One of the guest speakers at the recent Intelexit press conference was Nighat Dad, a digital rights activist from Pakistan. She gave an emotional speech about the effects of the drone war on the daily lives of Pakistani citizens and appealed to intelligence agency personnel to resign. We talked to her afterwards about her work at the Digital Rights Foundation, mass surveillance in Pakistan and the involvement of the German government in the drone attacks.
Nighat Dad is the founder of Digital Rights Foundation Pakistan and its Executive Director. She has been named a „Next Generation Leader“ by the TIME magazine in 2015 for her work against online harassment of Pakistani women.
What is the Digital Rights Foundation currently working on?
Nighat Dad: At the moment we’re working on an anti-surveillance campaign focusing on NSA’s intrusion in Pakistani space after Snowden’s revelations showed that the NSA surveilled 55 million Pakistani mobile users.
We are also looking into the Pakistani intelligence agency which is surveilling citizens, the judiciary, and politicians without having any accountability and transparency in the whole process. We are making the government accountable for their actions by reaching out to senators and parliamentarians. There is not so much awareness and education about surveillance in Pakistan, so people and politicians often think surveillance is part of the normal job being done by the intelligence agencies. Nobody questions them. However, the Snowden revelations led to a huge debate in Pakistan as well. Senators and parliamentarians are also raising this issue in their chambers now.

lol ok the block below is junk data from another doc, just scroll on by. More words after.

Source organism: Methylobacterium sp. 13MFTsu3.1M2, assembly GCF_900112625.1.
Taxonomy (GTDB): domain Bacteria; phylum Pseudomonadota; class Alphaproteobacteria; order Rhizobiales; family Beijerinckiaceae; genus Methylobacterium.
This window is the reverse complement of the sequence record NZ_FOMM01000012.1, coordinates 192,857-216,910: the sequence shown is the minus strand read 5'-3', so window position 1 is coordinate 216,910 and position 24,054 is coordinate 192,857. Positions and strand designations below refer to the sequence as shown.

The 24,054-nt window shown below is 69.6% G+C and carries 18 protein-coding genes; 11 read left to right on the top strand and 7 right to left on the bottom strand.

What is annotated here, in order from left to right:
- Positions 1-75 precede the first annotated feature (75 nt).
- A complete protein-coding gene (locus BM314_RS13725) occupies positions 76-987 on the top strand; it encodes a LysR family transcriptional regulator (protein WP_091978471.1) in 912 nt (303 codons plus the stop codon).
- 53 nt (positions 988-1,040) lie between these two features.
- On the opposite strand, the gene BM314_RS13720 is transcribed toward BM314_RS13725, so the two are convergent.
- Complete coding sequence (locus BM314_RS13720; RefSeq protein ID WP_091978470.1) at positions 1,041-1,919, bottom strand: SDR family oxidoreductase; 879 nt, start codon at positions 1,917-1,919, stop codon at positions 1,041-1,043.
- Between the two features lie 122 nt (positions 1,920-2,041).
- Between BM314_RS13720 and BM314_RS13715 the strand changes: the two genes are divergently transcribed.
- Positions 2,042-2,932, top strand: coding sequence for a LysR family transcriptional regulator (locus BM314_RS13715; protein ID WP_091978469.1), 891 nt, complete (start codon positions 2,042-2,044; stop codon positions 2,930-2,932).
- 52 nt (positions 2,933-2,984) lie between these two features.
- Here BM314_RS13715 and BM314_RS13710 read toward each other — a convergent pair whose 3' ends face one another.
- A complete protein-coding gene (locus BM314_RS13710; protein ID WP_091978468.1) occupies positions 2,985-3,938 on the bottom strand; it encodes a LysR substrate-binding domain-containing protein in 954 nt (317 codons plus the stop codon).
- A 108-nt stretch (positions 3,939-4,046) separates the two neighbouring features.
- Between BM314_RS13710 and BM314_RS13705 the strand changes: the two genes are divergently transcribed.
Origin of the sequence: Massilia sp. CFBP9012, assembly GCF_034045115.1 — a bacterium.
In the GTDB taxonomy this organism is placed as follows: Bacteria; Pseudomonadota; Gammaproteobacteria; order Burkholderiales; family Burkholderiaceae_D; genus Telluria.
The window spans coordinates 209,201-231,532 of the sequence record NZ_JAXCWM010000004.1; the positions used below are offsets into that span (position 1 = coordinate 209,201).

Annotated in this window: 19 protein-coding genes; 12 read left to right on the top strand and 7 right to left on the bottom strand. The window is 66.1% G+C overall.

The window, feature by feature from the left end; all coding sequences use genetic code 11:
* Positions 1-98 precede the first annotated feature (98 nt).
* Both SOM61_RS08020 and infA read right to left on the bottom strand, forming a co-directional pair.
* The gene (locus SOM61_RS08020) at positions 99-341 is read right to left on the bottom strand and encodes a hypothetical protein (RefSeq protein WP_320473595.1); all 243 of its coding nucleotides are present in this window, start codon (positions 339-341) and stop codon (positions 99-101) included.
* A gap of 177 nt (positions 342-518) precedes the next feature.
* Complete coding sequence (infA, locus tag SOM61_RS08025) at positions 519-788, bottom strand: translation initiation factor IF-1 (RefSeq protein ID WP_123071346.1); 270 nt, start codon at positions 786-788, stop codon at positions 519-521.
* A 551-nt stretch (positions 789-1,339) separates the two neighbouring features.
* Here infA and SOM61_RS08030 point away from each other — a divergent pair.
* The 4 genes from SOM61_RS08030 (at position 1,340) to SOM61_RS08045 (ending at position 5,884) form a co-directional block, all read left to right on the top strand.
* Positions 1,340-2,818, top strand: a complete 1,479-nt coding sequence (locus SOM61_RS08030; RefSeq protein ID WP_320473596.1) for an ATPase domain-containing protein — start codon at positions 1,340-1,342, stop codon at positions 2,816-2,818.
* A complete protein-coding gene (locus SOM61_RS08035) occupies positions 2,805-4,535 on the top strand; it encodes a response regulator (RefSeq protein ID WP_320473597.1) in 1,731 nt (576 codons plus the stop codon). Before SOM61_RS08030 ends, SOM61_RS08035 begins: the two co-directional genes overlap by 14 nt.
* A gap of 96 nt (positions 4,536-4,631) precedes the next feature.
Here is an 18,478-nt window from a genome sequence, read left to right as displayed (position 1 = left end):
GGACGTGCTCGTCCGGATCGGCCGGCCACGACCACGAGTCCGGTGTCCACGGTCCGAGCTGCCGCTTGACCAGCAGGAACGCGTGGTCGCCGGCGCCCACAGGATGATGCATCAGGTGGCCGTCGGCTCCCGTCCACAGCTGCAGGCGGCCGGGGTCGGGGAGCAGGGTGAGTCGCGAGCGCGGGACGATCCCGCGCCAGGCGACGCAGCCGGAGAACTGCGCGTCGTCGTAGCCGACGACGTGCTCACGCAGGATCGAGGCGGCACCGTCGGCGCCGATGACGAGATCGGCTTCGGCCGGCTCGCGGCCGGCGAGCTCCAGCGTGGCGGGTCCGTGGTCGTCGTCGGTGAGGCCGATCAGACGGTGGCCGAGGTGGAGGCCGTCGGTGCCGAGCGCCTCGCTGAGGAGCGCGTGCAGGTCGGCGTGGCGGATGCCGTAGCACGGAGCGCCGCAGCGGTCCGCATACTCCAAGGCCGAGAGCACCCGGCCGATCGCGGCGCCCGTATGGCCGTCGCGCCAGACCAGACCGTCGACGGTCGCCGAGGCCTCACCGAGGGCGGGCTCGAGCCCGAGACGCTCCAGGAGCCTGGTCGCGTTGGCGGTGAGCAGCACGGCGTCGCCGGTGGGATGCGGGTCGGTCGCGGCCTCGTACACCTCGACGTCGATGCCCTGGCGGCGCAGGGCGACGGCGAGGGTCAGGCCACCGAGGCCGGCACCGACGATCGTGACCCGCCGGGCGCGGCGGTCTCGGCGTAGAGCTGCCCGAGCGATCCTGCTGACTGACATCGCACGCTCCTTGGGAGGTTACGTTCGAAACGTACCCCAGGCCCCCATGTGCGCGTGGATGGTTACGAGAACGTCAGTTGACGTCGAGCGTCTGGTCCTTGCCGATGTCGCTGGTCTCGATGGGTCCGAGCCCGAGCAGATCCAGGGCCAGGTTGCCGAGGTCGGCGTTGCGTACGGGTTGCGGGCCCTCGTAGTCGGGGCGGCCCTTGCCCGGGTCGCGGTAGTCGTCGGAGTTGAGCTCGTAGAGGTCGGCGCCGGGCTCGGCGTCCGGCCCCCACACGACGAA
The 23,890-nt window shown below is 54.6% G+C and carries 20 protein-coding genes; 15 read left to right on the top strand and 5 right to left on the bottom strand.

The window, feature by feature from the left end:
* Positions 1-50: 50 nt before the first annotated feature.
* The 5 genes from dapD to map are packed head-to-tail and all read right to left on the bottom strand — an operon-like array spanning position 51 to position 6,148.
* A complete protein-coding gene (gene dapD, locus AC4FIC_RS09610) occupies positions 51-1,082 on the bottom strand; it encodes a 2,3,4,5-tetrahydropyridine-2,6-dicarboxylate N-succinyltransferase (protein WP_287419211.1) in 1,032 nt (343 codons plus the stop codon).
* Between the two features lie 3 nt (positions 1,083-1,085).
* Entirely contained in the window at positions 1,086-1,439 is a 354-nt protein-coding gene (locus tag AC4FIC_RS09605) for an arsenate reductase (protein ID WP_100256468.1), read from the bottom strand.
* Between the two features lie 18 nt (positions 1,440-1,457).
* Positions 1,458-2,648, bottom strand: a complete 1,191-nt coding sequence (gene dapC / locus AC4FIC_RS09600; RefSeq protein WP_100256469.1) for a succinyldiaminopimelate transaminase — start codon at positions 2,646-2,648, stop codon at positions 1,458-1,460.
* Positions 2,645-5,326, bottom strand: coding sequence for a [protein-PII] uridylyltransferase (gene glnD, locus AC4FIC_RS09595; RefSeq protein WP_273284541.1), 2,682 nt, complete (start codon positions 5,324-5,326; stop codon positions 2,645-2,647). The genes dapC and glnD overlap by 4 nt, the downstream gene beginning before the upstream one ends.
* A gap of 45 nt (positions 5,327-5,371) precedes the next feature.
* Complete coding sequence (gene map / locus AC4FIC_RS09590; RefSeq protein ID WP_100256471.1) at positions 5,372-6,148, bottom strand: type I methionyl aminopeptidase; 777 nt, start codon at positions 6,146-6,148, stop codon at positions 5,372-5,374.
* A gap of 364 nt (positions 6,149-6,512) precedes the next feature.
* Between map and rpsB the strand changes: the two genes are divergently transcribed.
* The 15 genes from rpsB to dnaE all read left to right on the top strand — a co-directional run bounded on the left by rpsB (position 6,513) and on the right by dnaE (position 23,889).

We also organize digital security trainings for journalists, activists, and civil society organizations because people are now more tend to use internet for their work. They use it without having any knowledge about security and safety in the online space. We are telling them about surveillance, how they are being monitored, what steps they can take to avoid surveillance and other digital security issues.
You are a trained lawyer with a focus on legislations and policies concerning women’s rights. What challenges and problems are Pakistani girls and women facing in the Internet?
Nighat Dad: At the moment we do not have any cybercrime legislation or any law which actually gives safeguards to the women who are facing harassment, for example rape threats or whose freedom of expression is violated by their harassers.
Firstly, women often don’t know about the legal remedy or any laws and policies which actually give them any safeguards. Secondly, they absolutely have no idea what to do in case of harassment or how to avoid it.
So you’re providing them with trainings?
Nighat Dad: Yes, we have started a massive training program in universities and colleges where we talk to young women. More and more women are using mobile phones in Pakistan because it is becoming more acceptable to their family members. Fathers and brothers usually didn’t allow women to have mobile phones due to cultural factors. I remember that when I was in university, I was not allowed to have a mobile phone. So it’s a real challenge for these women to have access to these technologies. Also, in a case of harassment they cannot simply tell their families about it. They don’t know how to deal with these situations.